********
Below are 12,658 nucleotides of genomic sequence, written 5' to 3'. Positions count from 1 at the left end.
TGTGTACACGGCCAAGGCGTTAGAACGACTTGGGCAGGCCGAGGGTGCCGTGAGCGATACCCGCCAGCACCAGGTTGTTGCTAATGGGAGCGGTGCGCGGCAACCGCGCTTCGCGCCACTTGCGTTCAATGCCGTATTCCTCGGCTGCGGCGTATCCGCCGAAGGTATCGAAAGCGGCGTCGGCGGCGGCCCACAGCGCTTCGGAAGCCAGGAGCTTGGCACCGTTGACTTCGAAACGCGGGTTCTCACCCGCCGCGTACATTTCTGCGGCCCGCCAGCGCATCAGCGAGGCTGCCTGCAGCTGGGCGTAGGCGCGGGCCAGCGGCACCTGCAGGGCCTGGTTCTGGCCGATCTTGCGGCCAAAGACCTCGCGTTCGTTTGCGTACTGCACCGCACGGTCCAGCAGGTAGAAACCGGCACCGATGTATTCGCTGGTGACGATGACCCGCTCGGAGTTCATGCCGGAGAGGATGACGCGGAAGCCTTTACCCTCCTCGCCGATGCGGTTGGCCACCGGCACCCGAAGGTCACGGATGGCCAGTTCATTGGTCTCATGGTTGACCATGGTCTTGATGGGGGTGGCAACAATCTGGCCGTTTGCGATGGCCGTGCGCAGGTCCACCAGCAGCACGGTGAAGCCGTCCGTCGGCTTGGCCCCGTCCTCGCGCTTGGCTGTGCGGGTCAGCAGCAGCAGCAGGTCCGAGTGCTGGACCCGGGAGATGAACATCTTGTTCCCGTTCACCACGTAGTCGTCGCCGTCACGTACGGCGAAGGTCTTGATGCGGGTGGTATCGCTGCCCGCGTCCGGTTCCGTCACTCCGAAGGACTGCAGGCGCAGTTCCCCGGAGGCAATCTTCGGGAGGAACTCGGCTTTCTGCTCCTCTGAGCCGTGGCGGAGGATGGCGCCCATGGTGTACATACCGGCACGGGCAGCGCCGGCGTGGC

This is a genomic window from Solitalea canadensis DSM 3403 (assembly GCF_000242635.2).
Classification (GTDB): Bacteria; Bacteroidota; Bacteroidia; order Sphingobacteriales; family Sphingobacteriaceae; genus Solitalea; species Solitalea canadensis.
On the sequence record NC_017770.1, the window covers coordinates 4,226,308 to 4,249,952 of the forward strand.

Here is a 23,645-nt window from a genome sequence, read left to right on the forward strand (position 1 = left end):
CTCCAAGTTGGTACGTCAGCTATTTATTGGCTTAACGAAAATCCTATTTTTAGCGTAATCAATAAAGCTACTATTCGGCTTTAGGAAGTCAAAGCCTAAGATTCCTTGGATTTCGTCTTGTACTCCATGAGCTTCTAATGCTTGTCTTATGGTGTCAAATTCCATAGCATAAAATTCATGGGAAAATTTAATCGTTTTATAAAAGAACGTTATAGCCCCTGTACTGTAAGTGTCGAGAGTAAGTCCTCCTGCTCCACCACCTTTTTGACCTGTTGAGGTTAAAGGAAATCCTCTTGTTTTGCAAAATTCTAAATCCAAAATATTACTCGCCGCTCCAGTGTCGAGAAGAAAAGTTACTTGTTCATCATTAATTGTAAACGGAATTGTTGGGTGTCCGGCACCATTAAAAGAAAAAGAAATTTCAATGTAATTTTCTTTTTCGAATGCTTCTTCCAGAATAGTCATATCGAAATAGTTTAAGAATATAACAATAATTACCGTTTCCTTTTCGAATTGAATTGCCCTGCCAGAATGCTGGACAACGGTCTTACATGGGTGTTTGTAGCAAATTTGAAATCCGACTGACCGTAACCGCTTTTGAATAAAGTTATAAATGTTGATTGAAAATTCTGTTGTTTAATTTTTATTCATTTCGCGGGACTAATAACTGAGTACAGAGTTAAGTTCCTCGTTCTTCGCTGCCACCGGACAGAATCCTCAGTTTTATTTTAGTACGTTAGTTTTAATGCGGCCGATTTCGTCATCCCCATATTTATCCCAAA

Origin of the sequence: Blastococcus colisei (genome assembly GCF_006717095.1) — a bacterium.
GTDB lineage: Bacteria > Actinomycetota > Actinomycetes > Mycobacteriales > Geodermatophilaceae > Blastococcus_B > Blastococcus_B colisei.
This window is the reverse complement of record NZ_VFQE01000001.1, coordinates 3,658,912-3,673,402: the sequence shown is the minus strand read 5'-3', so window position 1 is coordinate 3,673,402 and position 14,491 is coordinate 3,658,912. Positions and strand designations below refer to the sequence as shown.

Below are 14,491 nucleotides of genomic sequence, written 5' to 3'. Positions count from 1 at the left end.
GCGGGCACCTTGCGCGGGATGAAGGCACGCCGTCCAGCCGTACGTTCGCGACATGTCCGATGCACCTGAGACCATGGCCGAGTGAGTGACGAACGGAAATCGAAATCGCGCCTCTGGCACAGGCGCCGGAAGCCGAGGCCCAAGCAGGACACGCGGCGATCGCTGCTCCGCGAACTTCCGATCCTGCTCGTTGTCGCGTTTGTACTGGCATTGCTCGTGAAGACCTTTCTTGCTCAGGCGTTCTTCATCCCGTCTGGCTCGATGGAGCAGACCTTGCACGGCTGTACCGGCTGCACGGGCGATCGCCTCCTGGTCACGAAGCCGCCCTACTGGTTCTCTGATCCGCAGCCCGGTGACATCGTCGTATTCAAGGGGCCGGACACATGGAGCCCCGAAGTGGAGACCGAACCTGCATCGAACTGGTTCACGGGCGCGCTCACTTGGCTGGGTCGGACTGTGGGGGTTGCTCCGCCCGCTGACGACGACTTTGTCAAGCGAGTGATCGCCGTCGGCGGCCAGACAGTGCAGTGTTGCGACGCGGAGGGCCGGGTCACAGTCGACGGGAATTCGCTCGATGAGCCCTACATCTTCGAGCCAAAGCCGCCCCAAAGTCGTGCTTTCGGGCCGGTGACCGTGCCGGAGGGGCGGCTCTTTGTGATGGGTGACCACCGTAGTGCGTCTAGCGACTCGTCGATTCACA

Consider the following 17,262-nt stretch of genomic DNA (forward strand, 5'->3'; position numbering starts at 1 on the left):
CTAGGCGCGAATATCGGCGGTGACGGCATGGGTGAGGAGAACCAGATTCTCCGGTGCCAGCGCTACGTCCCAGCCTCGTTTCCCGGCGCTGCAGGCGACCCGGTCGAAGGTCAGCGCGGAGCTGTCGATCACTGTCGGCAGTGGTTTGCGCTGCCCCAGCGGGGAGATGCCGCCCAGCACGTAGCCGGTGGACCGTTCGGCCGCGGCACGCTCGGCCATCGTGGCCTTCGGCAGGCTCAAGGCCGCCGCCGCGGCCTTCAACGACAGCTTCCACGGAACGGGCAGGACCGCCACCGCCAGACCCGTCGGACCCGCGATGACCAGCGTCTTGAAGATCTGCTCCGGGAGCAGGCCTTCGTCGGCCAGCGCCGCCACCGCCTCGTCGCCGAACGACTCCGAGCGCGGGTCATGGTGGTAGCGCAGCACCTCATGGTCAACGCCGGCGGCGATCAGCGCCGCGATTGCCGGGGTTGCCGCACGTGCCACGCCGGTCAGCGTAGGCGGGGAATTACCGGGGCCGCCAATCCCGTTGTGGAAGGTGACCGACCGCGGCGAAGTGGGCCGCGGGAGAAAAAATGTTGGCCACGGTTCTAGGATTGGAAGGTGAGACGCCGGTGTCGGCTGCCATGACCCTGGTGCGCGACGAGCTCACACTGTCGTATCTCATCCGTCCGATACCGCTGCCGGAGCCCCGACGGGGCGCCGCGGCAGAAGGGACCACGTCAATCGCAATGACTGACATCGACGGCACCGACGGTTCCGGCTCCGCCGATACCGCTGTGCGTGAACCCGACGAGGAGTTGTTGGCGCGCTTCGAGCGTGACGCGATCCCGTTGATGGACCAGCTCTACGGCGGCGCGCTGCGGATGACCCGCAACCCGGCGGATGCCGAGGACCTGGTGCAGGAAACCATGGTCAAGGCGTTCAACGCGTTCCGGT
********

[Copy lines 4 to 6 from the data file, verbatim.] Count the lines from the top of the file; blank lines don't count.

Classification (GTDB): Bacteria; Bacteroidota; Bacteroidia; order Sphingobacteriales; family Sphingobacteriaceae; genus Solitalea; species Solitalea canadensis.
On the sequence record NC_017770.1, the window covers coordinates 4,226,308 to 4,249,952 of the forward strand.

Here is a 23,645-nt window from a genome sequence, read left to right on the forward strand (position 1 = left end):